Fun with Fondantby MayTM
Posted on 10 October 2012
Having children really enhances my life. I picked up a little hobby; ALL for my son. About four months before he turned one, I stumbled upon a full moon fondant* decorated cake. It was a beautiful baby block cake and the idea hit me, I can ‘try’ making one for Ryan too! I have heard that buying these cakes are costly and to be honest, I am not willing to spend so much on a birthday cake and also, a self-made cake will be much more satisfying.
I started my ‘research’ online, scouring the world wide web for articles, blogs, ‘free’ cake-making tutorials, etc. I contemplated joining a class but time was a factor (I was working then and I wanted to dedicate my weekends fully on the family). So, self-learning was the only choice.
Next, it was time to shop! For materials and tools (this was the fun part)…haha, I started with the basic stuff first (just in case I fail in my mission, at least I didn’t spend a bomb). I bought the following:-
- Fondant Modelling tools
- Non-stick Rolling Pin
- Fondant Smoother
- Non-stick Rubber Mat
- Cutters – Alphabets, Shapes (butterflies, flowers, hearts and stars – comes in 3 sizes)
- Ready-made Fondant (Brand: Pettinice)
- CMC Powder
- Gel colourings
Looking back at my list, it seems like I had purchased quite a lot of stuff!
My idea was to create an Animal-Themed cake. The first model I wanted to make was a bear (Ryan’s favourite animal).
I began with colouring/dyeing the fondant. You can get pre-coloured fondants now. Although it saves the hassle of colouring, mixing in the colour yourself means you can control the intensity of the fondant colour.
I started off with a small piece of fondant ball, used a toothpick to dab the colours around the ball and kneaded (with two palms) the colours in (adding more gel colour until desired colour was obtained). Then I slowly added a little CMC powder at a time so that it did not get too sticky. More and more fondant were added until I got the amount required for the modelling.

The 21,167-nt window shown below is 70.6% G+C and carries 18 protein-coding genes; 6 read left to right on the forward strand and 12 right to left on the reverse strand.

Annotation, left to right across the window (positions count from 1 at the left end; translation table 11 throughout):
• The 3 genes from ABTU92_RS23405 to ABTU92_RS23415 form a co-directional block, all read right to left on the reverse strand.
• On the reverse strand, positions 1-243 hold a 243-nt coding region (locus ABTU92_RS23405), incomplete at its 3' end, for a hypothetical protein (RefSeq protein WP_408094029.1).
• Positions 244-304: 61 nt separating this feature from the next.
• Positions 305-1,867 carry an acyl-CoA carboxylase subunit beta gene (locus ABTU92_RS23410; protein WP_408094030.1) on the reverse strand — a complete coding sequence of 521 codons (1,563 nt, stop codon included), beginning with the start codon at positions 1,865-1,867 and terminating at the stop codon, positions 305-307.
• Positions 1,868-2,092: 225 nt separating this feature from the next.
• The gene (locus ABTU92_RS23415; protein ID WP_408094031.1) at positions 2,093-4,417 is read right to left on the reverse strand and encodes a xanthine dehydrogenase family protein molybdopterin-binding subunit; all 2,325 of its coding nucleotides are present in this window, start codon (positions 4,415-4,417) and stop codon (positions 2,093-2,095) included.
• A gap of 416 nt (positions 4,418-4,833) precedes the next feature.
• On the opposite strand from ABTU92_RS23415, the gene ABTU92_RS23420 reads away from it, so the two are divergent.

These were what I made after a few attempts (sorry, no step by step picture as I was too eager to get it right):
In the end, I did not use the brown bear as the colour seemed too bright for a children’s cake.
Some of the online tutorials have step-by-step pictures/videos that I can follow but for some of the animals, I had to create by trial and error. At the time I started the modeling (the animals), it was almost Christmas so I did a Christmas cake just to ‘test’ my skills:
As I was slowly getting the hang of modeling the animals, I decided to be a little more ambitious. I embarked on making a second cake as well, a Pocoyo-themed cake (to be honest, I find the animation rather engaging although Ryan doesn’t really watch it).
I made the fondant models approximately 2 weeks ahead as it needs time to ‘dry’. I also made cut-outs of flowers and butterflies using the shape cutter. The models can be kept in an air-tight container in room temperature. One thing I realized was never to keep it in the fridge. Once the fondant models/cakes are removed from the fridge, it will start to ‘melt’ due to our hot room temperature. So, I will only cover the cake with fondant and assemble all the decorations a day before the ‘day’. Then it kept it in an air-conditioned room (yes, I took the cake literally to bed to ensure it is kept in a cool - not cold, condition). I am not sure if it can be kept at normal room temperature; have yet to attempt as I am paranoid that it may start ‘melting’!
These are the two First Year Birthday Cakes for Ryan:-
For his second birthday, I decided to create one of his favourite toys; Thomas the Engine:-
I don’t have any formal training in baking/cake decorating. I learned through the years by observing my mom getting herself busy in her kitchen. It was when I had my own family that I started baking a little more (getting domesticated…haha!). I am truly blessed that my mon had indirectly inspired me to pick up this hobby.
[Fondant (UK: /ˈfɒndənt/, US: /ˈfɑndənt/ or /ˈfɑndɑnt/, from the French: /f.d) is one of several kinds of icing-like substance used to decorate or sculpt pastries. The word, in French, means “melting”, coming from the same root as “foundry” in English.]
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Thank you for the tips, MayTM!
My attempt was a disaster! I put them in the fridge as it was melting but when I took them out again, it melted more. Hahaha…I had melting snowmen )By Lai Lin on 2012 10 11